The new buzz for hot street engines are hydraulic-roller cams. These cams offer significant advantages for additional lift and more power when properly combined with the rest of the engine combination. That's what has everyone so excited. But there are some practical pitfalls that you should be aware of before you dive in the roller-cam pool. That's what this story will detail. The big limitations are cost and all the other details that must be accomplished before you can take advantage of everything that hydraulic-roller cams have to offer. Let's jump in and see just how deep the waters are, shall we?
In the Beginning
Small-block Chevys first came out of Detroit with hydraulic-roller camshafts in 1987 in some passenger cars. Because the small-block was first on the scene, this story will deal with just the small-block. You big-block guys will have to wait. The concept was to reduce friction and improve mileage, which really didn't generate great results. However, the roller wheel on the end of the hydraulic lifter allows greater lift-curve capabilities, delivering much more lobe lift--and therefore valve lift--than a flat-tappet camshaft. But there's much more to this puzzle than just rollers on the end of the lifter.
Installing a roller cam isn't difficult, but it does require some specific parts depending upon the type of small-block you're working with. Early (pre-'87) small-blocks require a retrofit-style hydraulic-roller cam and valvetrain while most '87-and-later small-blocks can use much, if not all, of the original roller-cam valvetrain. We'll get into a late-model small-block first to show you how the factory designed a hydraulic-roller-cam valvetrain. Then we'll get into the aftermarket version that reconfigures a flat-tappet block for a roller cam and lifters.
The most important point about roller lifters is that they must not be allowed to spin in the lifter bore for obvious reasons. The factory takes care of this by designing two small flat spots on the lifter that accommodate a rectangular alignment bar that slips over a pair of lifters that prevents them from spinning. This requires the lifter to be slightly longer in overall length both for this alignment bar and to create room for the roller. Otherwise, the hydraulic part of the lifter operates the same way as a flat-tappet hydraulic tappet. To keep the alignment bar in place, Chevy uses an eight-legged "spider" that places one leg over each of the eight alignment bars in the lifter valley. Roller cams also cannot be allowed to move fore or aft in the block for several reasons. The most important reason is that the roller tappet can be easily damaged if the cam moves far enough that a lifter might crash into an adjacent lobe. Another good reason has to do with the angled or helical cut of the distributor gear. The camshaft has a tendency to move rearward when loaded by the distributor gear. The higher the engine speed, the more the cam wants to move. This requires some kind of limiter to prevent the cam from moving in either direction. Factory roller-cam blocks employ a limiter plate that bolts to the block in front of the cam. This requires a step be placed in the cam nose to be able to bolt on the cam drive gear.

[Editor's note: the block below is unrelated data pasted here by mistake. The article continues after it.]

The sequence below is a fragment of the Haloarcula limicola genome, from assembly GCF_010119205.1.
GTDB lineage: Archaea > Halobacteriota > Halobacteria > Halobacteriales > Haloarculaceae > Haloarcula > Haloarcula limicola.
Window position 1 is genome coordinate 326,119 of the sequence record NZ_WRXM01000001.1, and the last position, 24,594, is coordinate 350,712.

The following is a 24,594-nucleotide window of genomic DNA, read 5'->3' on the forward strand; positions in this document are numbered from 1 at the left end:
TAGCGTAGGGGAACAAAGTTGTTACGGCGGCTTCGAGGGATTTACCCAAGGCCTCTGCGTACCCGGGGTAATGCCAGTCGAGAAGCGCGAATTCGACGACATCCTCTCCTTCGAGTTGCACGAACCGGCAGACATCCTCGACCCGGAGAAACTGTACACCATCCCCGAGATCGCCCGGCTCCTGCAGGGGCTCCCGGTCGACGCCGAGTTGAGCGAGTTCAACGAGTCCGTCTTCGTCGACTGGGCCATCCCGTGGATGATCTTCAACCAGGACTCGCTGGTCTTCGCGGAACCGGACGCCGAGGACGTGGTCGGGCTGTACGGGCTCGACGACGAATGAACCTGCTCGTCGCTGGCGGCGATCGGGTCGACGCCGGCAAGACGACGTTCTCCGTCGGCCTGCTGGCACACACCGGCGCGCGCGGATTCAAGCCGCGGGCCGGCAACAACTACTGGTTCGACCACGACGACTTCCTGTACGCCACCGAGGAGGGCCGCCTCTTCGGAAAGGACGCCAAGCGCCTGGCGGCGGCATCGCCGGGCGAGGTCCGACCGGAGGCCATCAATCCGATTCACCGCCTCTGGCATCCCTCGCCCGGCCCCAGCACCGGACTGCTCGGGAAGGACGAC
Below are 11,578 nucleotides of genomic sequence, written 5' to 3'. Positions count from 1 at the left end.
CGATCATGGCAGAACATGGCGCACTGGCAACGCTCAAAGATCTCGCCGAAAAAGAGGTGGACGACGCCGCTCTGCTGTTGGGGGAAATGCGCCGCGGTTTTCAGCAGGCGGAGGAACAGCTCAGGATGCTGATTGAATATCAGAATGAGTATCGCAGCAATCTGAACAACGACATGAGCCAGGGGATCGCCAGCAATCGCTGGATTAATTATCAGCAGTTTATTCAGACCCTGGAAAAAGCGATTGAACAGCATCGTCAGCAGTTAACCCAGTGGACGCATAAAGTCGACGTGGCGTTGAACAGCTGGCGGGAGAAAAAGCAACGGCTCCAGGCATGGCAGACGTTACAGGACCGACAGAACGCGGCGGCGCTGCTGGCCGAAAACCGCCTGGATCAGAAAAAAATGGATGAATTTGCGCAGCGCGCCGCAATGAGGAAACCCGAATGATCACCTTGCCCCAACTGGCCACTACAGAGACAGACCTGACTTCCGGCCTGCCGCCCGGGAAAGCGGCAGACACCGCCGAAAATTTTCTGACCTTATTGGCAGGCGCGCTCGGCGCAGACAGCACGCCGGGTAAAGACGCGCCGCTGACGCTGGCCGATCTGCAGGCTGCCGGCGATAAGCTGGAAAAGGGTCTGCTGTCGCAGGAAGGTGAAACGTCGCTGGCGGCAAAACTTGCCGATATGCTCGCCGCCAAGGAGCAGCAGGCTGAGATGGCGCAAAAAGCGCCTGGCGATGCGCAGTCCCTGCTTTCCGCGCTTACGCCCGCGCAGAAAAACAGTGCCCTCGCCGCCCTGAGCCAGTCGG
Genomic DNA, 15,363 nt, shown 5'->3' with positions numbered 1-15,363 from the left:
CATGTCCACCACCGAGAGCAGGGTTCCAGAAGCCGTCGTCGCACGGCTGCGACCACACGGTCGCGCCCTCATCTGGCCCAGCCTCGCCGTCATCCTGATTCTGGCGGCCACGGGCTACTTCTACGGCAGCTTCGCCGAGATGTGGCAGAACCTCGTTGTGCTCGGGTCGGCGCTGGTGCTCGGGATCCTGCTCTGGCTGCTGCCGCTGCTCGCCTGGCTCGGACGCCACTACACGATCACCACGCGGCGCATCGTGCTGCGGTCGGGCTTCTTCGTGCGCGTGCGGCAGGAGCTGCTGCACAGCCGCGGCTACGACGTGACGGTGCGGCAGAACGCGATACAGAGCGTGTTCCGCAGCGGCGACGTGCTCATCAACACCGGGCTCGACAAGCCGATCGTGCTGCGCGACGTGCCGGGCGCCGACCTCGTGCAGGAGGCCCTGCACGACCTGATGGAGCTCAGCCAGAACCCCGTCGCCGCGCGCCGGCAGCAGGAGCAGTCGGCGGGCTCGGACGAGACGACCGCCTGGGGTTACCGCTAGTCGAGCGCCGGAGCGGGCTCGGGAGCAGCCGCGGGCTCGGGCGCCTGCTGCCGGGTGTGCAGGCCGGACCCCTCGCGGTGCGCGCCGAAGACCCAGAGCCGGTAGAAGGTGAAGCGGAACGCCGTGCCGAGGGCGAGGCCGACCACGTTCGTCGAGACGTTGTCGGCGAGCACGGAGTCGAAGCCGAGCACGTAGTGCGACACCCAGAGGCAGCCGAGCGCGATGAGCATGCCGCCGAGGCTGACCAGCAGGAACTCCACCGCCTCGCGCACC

One advantage to roller cams in general is that you can reuse lifters on a new or different camshaft. This means that if you are upgrading a late-model roller-cam engine, you don't need to purchase new lifters as long as the tappets are in good condition. If you need to purchase new lifters, the OEM replacement lifters are far less expensive than aftermarket retrofit hydraulic roller tappets because of the sheer volume of production. For example, a set of 16 Crane replacement lifters cost around $200, while a set of Crane retrofit hydraulic rollers will run you $390--almost twice as much.
This leads us to an interesting point. If you are planning on a hydraulic-roller cam in a rebuilt small-block, you might be money ahead to invest in a hydraulic-roller-cam block. You should be able to find a basic short-block with the spider, retainer plate, and perhaps even the one-piece rear-main-seal crank for under $200. For those who choose a passenger-car roller-cam small-block, most '87 to '91 engines come with a mechanical-fuel-pump boss. We've seen some truck engines with a fuel pump boss, but no block-off plate because the hole is not drilled for the pushrod. Comp Cams also sells a hydraulic-roller-lifter installation kit for those who have a block and lifters but none of the guide pieces. The kit includes the spider, the lifter guides, cam retainer plate, and the fasteners for a reasonable amount of money. Of course these pieces could also be found in any old small-block roller-lifter engine. While we're on the subject of factory roller lifters, the small- and big-block lifters are not interchangeable as they are with flat-tappet engines. The flats on the lifter body that the lifter guides fit over are in different places on small-block versus big-block lifters, so they are not interchangeable.